“Things are just a little slower there,” says Olsen, who has lived in Italy for more than 15 years. “There’s much more of an appreciation and a care for things – even down to the way people dress.” Olsen and her daughter have been beneficiaries of that compulsion to preserve. While Olsen has inherited vintage table linens, Gucci scarves and Saint Laurent dresses from the archive of her mother-in-law, Lidia Zannoni, Maggie’s current tennis attire is an ’80s Björn Borg for Fila tracksuit that once belonged to her father.

There was a similar focus on recycling in the interior. Speake sourced a spectacular pair of brass doors from a British university for the atrium, and ingeniously forged a vast dining table – the centrepiece of the living space – by combining Austrian parquet panels with a repurposed handrail from a London museum as the base. The entire space is illuminated by vintage lights. “Sustainability was at the top of our minds throughout,” says Olsen.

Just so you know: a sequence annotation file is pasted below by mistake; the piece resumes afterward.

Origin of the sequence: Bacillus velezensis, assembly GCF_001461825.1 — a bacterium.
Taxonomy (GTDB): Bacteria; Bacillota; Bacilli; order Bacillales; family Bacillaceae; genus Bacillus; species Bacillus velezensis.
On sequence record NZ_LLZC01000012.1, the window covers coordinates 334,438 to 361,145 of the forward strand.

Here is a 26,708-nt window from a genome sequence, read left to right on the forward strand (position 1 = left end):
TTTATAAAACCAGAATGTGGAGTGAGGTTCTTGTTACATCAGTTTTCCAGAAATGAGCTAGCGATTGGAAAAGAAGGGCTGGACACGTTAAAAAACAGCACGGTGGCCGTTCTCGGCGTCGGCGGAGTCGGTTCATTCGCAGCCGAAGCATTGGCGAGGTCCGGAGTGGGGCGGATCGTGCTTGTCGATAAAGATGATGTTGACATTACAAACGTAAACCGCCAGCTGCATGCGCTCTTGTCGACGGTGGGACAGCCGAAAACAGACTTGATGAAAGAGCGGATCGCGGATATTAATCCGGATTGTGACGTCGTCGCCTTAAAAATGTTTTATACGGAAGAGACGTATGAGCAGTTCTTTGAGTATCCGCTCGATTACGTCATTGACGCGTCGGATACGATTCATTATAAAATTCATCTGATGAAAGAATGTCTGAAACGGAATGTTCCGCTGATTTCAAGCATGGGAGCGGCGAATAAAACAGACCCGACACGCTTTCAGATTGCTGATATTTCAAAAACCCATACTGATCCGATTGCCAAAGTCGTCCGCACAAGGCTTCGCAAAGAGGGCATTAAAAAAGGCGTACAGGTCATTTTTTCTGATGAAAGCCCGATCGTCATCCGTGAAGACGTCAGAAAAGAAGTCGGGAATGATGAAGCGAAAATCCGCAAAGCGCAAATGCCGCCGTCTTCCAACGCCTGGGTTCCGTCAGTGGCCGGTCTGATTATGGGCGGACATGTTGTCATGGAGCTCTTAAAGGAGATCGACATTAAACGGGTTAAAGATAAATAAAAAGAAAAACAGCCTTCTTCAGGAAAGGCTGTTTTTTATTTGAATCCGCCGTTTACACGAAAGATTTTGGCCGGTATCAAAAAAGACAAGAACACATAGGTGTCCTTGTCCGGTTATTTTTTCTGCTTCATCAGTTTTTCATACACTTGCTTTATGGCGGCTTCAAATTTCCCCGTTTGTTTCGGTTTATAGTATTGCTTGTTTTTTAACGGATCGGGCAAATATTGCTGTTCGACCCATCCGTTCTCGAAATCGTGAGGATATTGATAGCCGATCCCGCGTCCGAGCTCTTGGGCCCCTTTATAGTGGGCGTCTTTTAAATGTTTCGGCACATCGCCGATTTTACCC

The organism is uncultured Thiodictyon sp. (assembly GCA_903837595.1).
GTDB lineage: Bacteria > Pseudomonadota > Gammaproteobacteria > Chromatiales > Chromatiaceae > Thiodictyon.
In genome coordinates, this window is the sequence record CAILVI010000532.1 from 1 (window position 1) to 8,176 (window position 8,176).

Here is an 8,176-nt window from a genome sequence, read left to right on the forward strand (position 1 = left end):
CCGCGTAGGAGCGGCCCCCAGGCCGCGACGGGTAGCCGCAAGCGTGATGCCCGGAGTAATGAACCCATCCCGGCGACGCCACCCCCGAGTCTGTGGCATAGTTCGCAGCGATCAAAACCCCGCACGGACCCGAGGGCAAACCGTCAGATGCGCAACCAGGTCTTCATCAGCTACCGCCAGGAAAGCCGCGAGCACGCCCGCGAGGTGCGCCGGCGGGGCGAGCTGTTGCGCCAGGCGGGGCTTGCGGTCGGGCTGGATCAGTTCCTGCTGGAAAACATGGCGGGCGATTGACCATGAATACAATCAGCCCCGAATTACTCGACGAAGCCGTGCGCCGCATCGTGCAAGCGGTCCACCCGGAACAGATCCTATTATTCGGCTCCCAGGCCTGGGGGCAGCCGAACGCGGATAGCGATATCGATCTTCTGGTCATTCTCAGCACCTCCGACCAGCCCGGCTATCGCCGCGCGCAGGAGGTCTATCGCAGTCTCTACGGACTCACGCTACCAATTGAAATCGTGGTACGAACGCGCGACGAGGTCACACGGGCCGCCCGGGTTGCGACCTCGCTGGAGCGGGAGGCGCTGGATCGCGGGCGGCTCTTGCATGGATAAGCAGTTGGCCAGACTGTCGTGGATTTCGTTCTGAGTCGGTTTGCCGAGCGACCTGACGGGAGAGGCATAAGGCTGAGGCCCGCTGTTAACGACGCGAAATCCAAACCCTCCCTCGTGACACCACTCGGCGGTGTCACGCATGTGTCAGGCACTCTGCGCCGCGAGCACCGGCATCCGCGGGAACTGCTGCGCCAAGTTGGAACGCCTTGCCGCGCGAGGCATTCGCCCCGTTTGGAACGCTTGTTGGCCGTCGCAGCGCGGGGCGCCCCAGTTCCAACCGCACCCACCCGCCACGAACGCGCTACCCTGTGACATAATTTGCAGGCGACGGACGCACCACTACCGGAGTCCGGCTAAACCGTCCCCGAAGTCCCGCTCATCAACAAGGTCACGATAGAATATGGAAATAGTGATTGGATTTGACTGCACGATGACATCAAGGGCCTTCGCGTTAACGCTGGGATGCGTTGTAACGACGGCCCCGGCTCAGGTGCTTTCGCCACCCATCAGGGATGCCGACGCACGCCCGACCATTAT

It’s a sensibility close to Marchetti’s heart. He’s currently chairing Prince Charles’s Sustainable Markets Initiative Fashion Taskforce, established to tackle issues of textile toxicity and waste, and to ultimately decarbonise the industry. It’s all part of the next eco-conscious chapter in Marchetti’s stratospheric career (he stepped down from his role at Yoox Net-a-Porter Group in July), which also includes a professorship exploring environmentalism and entrepreneurship in the digital age at Bocconi University.

One of the more surprising elements for the family now able to spend time in their freshly finished home is the sense of peace. The inclement London weather is still a novelty for Maggie, who enjoys sleeping with her windows open to listen to the rain. “Otherwise, all you can hear is the birds and the church bells,” says Olsen. “It feels like a dream.”

Originally published in Vogue